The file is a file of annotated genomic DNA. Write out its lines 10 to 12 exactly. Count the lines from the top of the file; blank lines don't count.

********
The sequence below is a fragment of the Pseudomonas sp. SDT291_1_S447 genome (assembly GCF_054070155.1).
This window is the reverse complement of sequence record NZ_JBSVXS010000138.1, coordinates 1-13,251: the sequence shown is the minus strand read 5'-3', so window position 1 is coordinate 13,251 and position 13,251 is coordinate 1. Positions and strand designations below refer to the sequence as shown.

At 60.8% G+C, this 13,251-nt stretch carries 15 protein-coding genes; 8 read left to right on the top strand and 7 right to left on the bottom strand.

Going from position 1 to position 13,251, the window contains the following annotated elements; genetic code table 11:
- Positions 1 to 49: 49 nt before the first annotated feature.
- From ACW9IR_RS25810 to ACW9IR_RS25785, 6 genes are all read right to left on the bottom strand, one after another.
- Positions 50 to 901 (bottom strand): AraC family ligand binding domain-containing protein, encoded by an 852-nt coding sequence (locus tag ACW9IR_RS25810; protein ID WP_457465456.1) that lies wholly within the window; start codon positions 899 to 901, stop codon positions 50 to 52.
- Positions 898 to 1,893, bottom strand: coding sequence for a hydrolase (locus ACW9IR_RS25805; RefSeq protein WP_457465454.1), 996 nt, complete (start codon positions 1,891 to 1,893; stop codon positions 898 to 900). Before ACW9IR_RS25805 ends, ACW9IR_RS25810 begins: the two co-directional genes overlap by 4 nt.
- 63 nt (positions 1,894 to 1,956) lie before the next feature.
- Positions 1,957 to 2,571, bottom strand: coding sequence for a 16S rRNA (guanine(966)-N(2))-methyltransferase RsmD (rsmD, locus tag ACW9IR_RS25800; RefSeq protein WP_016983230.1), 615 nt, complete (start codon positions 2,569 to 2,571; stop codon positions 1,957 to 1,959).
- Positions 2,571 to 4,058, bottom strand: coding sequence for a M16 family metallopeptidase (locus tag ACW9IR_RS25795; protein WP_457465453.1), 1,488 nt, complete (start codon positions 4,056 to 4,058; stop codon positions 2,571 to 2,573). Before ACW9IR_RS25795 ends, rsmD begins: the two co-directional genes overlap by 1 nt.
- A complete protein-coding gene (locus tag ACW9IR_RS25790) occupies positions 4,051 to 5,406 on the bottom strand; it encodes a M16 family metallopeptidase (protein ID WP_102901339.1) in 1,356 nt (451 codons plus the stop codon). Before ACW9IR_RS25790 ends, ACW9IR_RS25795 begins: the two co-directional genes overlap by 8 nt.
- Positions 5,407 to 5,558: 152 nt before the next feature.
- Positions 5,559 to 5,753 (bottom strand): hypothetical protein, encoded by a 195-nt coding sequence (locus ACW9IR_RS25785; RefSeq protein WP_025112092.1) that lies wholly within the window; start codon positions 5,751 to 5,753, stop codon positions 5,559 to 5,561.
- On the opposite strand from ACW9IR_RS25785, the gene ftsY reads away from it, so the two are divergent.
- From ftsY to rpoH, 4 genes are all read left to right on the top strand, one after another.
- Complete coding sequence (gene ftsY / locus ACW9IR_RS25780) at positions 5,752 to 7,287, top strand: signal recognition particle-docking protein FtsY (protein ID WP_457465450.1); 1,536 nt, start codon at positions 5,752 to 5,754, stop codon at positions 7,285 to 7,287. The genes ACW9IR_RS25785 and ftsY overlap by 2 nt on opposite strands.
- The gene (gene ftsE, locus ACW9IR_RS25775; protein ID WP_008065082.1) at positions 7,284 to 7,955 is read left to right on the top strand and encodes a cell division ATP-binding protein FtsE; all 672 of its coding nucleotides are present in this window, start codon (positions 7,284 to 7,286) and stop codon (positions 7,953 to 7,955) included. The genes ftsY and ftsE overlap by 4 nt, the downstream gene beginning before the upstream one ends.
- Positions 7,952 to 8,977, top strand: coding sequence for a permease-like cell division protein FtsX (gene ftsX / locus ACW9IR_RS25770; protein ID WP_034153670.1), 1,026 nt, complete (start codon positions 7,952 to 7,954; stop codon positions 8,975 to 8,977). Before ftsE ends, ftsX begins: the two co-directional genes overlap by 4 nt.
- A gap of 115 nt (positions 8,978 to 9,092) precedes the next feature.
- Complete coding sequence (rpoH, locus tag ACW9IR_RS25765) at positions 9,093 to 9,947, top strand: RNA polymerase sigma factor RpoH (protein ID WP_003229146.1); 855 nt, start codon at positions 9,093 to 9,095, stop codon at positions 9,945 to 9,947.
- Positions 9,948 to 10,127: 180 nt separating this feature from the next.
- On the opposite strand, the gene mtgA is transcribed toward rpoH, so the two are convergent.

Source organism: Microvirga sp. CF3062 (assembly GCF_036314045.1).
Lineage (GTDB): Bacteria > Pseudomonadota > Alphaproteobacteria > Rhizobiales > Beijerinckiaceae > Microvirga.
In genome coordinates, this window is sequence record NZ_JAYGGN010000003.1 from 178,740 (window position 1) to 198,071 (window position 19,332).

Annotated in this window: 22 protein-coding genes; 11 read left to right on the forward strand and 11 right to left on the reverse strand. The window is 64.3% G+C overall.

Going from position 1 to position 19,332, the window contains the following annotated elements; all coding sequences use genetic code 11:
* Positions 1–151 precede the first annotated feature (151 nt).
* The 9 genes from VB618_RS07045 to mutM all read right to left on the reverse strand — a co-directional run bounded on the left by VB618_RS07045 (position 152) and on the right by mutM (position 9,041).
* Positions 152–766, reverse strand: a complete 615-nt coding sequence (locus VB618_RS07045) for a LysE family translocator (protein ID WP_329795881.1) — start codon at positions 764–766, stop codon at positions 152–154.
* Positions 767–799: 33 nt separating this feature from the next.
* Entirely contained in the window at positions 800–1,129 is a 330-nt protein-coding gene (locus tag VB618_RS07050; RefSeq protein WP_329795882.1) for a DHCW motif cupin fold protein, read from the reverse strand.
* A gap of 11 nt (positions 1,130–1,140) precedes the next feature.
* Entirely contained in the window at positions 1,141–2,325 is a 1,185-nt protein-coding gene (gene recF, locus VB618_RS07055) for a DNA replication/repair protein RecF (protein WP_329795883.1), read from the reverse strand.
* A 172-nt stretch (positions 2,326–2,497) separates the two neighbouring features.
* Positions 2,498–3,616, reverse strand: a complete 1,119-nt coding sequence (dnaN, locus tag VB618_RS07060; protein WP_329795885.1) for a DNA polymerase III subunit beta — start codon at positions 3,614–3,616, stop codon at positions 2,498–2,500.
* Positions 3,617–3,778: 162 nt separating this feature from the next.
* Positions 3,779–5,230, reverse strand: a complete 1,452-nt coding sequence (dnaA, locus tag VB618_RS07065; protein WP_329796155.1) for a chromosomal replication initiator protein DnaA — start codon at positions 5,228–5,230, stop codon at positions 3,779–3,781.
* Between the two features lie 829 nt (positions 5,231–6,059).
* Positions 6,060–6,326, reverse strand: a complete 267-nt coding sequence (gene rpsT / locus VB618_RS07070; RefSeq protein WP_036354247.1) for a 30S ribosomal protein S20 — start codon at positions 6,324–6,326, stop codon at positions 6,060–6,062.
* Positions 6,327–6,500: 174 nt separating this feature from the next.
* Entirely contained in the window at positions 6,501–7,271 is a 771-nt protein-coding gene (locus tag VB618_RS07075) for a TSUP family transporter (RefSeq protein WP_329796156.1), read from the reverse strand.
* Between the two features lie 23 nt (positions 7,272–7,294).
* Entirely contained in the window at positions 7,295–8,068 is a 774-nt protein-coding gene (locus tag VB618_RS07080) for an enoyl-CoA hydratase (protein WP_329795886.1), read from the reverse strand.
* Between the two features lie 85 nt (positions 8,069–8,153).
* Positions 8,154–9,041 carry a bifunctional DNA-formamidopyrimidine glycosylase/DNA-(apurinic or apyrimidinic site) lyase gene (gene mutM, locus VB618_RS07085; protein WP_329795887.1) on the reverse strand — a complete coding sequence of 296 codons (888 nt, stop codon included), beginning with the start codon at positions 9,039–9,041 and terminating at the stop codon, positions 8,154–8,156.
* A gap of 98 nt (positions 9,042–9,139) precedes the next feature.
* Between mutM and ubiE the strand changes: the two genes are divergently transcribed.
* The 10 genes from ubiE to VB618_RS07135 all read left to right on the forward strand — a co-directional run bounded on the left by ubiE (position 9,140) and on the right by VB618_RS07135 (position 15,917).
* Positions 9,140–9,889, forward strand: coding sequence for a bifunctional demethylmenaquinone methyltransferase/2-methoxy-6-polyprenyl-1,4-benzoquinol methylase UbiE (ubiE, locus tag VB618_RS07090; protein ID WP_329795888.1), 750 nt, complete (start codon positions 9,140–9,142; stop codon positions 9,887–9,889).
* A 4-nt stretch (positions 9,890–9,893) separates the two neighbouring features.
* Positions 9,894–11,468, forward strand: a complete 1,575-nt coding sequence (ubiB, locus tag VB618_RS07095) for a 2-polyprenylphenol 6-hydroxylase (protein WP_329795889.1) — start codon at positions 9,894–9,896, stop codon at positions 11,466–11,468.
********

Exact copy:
- Positions 1,957 to 2,571, bottom strand: coding sequence for a 16S rRNA (guanine(966)-N(2))-methyltransferase RsmD (rsmD, locus tag ACW9IR_RS25800; RefSeq protein WP_016983230.1), 615 nt, complete (start codon positions 2,569 to 2,571; stop codon positions 1,957 to 1,959).
- Positions 2,571 to 4,058, bottom strand: coding sequence for a M16 family metallopeptidase (locus tag ACW9IR_RS25795; protein WP_457465453.1), 1,488 nt, complete (start codon positions 4,056 to 4,058; stop codon positions 2,571 to 2,573). Before ACW9IR_RS25795 ends, rsmD begins: the two co-directional genes overlap by 1 nt.
- A complete protein-coding gene (locus tag ACW9IR_RS25790) occupies positions 4,051 to 5,406 on the bottom strand; it encodes a M16 family metallopeptidase (protein ID WP_102901339.1) in 1,356 nt (451 codons plus the stop codon). Before ACW9IR_RS25790 ends, ACW9IR_RS25795 begins: the two co-directional genes overlap by 8 nt.